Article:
There is nothing more likely to elicit a dumpster fire of a debate than the question “Should SFF be political?” So, let me find my matches and let us play…
There is an astonishing belief in some parts of the speculative fiction community: that fantasy should remain unsullied by the taint of dirty, dirty politics. Pure and remote, its role is to provide a respite to our tumultuous reality. When expressed in bad faith, this belief is easily dismissed, but when it’s in earnest, it has to be addressed.
Fiction is written by real people who live in the real world. Pretty obvious, isn’t it? There is a consequence to that. Authors are just like us (minus the impulse to wear pants, from what I understand): they are the sum of their experiences, and it shows. It can be subtle or it can be a huge neon sign. Either way, you cannot expect from a writer to “write what they know” and “draw from their experience” and “pour their soul out in ink”, and at the same time, conveniently sanitise their stories from aspects which make some readers uncomfortable.
But it’s fantasy! It’s only supposed to be fun! You can’t spell fantasy without “fun”! (I’m not good at spelling).
Indeed. Escapism is one of the major roles and expectations of the genre. But. What should be taken into account is that while we share a common reality, our experiences within this reality can be wildly different. Escapism, yes, of course, but we’re not all escaping from the same things. If you’re trying to take a break from feeling voiceless, powerless, invisible, would a fun story that erases people like you feel like escapism?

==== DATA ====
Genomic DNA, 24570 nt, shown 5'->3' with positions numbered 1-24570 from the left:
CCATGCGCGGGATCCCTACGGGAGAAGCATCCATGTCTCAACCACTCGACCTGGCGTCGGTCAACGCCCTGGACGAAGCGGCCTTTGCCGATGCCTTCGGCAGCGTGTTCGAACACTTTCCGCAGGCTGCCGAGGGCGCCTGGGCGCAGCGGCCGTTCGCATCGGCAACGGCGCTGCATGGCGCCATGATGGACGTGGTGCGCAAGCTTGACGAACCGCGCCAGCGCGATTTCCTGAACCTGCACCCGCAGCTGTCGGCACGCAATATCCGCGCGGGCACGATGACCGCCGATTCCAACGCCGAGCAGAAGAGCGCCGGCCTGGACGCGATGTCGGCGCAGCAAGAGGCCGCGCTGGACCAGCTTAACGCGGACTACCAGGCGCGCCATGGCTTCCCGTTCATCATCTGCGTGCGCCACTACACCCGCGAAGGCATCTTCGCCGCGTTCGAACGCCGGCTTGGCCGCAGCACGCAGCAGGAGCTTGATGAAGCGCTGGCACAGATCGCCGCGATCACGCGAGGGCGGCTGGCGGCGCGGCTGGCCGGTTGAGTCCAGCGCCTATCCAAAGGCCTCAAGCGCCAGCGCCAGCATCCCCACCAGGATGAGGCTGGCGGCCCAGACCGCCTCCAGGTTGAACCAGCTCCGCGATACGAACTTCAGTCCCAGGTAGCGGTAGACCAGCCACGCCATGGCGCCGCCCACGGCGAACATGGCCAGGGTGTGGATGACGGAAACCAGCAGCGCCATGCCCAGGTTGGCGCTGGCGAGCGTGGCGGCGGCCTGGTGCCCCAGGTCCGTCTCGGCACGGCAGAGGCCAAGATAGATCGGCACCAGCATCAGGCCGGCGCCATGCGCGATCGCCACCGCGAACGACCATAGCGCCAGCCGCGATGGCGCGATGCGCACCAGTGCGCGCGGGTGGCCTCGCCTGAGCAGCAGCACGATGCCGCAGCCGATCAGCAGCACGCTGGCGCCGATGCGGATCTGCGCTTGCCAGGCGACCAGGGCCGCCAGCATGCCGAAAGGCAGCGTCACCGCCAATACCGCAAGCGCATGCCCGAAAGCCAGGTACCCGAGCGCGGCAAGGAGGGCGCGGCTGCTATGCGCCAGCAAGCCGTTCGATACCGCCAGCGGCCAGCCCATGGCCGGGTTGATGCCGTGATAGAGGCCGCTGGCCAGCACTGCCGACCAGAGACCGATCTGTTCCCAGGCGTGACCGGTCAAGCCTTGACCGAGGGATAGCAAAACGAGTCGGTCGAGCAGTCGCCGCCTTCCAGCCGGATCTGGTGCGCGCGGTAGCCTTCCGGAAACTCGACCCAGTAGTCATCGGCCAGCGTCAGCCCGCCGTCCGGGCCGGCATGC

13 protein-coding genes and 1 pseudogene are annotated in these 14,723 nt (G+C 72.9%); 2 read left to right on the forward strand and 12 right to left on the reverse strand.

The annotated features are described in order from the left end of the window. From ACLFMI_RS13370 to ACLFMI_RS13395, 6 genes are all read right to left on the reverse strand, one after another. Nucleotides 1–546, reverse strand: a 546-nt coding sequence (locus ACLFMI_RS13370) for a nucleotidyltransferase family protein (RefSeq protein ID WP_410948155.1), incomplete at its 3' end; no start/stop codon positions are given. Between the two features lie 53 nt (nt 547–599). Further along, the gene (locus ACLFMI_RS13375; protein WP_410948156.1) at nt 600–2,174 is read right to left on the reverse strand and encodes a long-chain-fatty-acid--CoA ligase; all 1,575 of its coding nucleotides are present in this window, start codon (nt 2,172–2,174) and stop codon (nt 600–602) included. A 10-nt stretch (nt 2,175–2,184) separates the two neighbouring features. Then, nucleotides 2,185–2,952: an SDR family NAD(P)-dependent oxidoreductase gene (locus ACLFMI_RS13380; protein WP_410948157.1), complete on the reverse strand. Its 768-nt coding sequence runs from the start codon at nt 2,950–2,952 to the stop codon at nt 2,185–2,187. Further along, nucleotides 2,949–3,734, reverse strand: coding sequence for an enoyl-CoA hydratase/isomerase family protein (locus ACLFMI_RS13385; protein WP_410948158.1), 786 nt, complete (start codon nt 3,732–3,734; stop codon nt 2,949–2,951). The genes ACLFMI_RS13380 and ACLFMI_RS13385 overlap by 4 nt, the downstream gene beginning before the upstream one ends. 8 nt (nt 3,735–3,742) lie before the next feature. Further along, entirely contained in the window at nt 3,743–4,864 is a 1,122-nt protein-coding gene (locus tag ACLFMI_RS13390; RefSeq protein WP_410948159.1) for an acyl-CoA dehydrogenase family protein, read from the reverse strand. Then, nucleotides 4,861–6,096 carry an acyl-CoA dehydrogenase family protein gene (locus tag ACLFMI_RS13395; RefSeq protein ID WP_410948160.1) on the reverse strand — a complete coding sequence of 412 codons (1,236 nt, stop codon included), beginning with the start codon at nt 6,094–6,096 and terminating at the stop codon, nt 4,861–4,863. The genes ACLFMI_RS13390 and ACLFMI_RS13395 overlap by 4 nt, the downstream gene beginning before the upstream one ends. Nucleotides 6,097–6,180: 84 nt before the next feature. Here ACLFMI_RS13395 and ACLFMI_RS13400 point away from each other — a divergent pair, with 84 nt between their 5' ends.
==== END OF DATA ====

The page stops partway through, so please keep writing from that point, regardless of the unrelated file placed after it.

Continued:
“Can’t we just read books about wizards and dragons and not talk about politics here too?” Can we? Because “politics” here is code for who gets to slay the dragons or who gets to cast the spells. When we live in societies that politicise the fundamental rights, the existence, the visibility of a category of people, it is somewhat understandable to interpret their presence in fiction as a political statement. But this idea must be challenged, or at least reframed: if it is indeed a political statement, their absence from the story is one as well.
“Do we have to know that this character is LGBT? It’s not a necessary piece of information”. Ah, yes. The last-minute adherents to the School of Minimalistic Characterisation. Yes, I am salty, but just a pinch. Three things here: 1) Representation matters, so to a lot of people, the answer is automatically yes. 2) I’ve managed to read seven books of Harry Potter knowing that the titular character has a fondness for treacle tarts and I’ve never seen anyone question Rowling about the relevance of this piece of trivia. Sexual orientation and gender identity are more important to the understanding of a character than a favourite dessert. 3) Relationships are at the center of character development, as well as the characters’ decisions, and can be a key plot point. To stay with the Harry Potter example, Dumbledore not challenging Grindelwald in part because he used to be in love with him shouldn’t have been an offhanded mention.
I know that this debate will never end. It is constantly fuelled by defensiveness, miscomprehension (that I sometimes suspect to be wilful) and accusations. I’ve heard readers ask if they’re not allowed to read what they want anymore; I’ve heard writers ask if they’re not allowed to write what they want anymore. The answer to both is, of course you can; but I don’t believe a work of fiction, even in fantasy, can ever be politically neutral. Who the heroes are, what they look like, who they love, who the secondary characters are, how the women in the world are treated — it’s all politics. It doesn’t reflect one’s political beliefs, of course, but it is a core aspect of any story and can’t be waved off.